Be respectful of other’s privacy

I know we Indians sometimes tend to have no boundaries. But that is the way we have been brought up. As I travel more, I am learning of things that we Indians do that are considered rude in other’s cultures. No, it is not polite if you ask a lady her age or a guy his salary in any other culture.

Your stupid actions will have consequences on your fellow Indians

When we were at the Cliffs of Moher in Ireland a few weeks ago, we came upon this group of South Asians who were just being incredibly stupid. They were doing stunts at the edge of the cliffs and all of us were left too stunned after seeing their stupidity. Most people there assumed that we were with them and asked us to tell them to stop. The locals were clearly not amused. Thankfully none of them fell off the cliff. But just imagine if they had.

I have never been to Thailand yet but I keep horror stories of how drunk Indian men harass the women there. This is not done and it is definitely time we change this attitude.

Such stupid acts should never be encouraged especially when you are traveling outside the country. It affects other Indians too. I hope some sense prevails for at least some of my fellow countrymen.

Learn the tipping culture of the place you are going to visit

Most service industry people are surprised when I tip them because apparently, most Indians don’t. But that is what I have always been taught to do and I still follow that to this day.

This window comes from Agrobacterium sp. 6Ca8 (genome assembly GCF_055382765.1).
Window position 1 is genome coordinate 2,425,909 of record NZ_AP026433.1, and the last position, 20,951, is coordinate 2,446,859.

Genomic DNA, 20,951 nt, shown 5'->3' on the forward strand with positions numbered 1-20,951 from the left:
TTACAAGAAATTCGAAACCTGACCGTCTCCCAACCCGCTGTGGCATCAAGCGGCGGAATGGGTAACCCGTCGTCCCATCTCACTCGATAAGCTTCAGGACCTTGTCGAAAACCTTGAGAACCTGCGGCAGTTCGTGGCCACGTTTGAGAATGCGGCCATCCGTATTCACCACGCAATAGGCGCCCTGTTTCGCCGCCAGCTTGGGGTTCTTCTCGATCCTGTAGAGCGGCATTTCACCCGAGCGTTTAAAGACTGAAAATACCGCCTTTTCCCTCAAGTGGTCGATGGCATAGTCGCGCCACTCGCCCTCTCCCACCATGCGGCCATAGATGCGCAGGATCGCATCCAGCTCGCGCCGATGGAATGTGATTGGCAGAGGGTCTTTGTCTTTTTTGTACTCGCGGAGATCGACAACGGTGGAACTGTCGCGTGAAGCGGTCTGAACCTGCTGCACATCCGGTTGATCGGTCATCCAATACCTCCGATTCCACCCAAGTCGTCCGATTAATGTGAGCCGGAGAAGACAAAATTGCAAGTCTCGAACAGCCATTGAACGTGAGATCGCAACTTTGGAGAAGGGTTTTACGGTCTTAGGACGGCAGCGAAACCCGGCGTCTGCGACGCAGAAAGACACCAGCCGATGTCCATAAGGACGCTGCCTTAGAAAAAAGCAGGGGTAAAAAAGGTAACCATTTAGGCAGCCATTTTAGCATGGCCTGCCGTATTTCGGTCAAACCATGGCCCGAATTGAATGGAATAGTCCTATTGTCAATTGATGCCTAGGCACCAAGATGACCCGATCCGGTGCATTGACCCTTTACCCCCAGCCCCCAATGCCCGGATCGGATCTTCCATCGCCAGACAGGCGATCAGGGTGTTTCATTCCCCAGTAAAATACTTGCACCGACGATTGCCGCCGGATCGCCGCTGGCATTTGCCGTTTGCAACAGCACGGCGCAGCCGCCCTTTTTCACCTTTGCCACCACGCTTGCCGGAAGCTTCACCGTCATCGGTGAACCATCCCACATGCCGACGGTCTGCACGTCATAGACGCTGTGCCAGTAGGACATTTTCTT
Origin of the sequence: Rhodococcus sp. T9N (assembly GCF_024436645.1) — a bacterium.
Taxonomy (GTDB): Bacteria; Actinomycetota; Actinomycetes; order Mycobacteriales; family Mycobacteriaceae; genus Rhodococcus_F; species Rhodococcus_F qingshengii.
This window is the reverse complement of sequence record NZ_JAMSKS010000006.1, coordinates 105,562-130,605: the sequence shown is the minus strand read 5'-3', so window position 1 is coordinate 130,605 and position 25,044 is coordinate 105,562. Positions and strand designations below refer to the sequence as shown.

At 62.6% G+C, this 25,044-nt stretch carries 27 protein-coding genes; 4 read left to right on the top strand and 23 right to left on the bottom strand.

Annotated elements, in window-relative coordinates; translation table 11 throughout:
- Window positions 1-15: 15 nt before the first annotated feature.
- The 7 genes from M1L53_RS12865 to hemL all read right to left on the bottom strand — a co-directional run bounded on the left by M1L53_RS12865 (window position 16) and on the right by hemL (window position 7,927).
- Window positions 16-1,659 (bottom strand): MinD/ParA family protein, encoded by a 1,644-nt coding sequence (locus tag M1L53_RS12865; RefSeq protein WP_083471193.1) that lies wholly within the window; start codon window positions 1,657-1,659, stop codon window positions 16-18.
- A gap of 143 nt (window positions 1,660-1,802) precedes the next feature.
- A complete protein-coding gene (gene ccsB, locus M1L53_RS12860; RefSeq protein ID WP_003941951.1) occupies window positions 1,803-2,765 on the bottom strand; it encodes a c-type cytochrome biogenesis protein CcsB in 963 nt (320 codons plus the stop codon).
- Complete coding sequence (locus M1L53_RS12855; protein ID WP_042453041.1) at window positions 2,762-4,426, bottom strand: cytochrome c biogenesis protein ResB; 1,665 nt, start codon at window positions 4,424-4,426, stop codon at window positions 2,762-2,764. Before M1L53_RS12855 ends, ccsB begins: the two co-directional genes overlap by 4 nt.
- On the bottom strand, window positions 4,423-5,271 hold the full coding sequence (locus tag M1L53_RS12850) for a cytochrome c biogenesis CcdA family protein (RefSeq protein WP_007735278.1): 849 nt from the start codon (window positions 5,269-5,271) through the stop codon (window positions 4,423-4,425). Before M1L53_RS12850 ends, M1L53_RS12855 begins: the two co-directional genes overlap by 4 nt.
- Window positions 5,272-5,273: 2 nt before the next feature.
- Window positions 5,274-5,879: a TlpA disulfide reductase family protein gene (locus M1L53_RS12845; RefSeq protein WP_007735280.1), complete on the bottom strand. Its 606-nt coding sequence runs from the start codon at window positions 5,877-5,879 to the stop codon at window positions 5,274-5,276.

Never undermine a place, person or culture

I know there are places we don’t like. I also have places that I don’t like. But I don’t blame it on that place and it is a personal preference. I am also willing to give a second chance to some of these places because the last time I went there, the time wasn’t right. But I keep hearing my fellow Indians talking ill of a place after staying there for a couple of days. How can you judge a place in a few days? I also don’t like comparing two places. I have done these mistakes in the past but I will never repeat them in the future.

I know that many of my countrymen are not tolerant of other cultures. I wish that could change as well in the future.

Also, a person’s sexual preference should never be put into focus when you are meeting people from other places. It is their personal preference and it is definitely not your place to say anything about it. I have many friends from the LGBT community these days but a few years ago, I was as clueless as most of my fellow Indians.

Being Responsible and Ethical travelers

I know taking a selfie with a drugged wildcat may seem cool. But as travelers, we need to be aware of what we are doing is ethical or not. It is a fine line and this is one of those mistakes I am going to try and never repeat again.

Plastic is another threat to the environment and as responsible travelers, we must do our bit to reduce our carbon imprint so that future generations can enjoy the beauty of our planet. There are some amazing eco-friendly places in the World and hopefully one day I get to visit at least some of them.

Blue ocean with bright green cliffs in Isle of Skye, Scotland

Patriarchal Indian Society

The Indian society is still quite patriarchal. Girls are still told what to do, what to wear and how to behave. Traditionally, a woman was supposed to take care of the house and the kids. But these days more and more Indian women are working and travelling as well. They are slowly finding their voice but unfortunately for many women, travelling is still a far-fetched dream. Most women are told that they can start travelling once they get married.

Again, I have been quite lucky. I have always been encouraged to do what I want and when I starting travelling solo, my parents still supported me. They were not too happy about it initially but as long as I was happy, they were fine with it.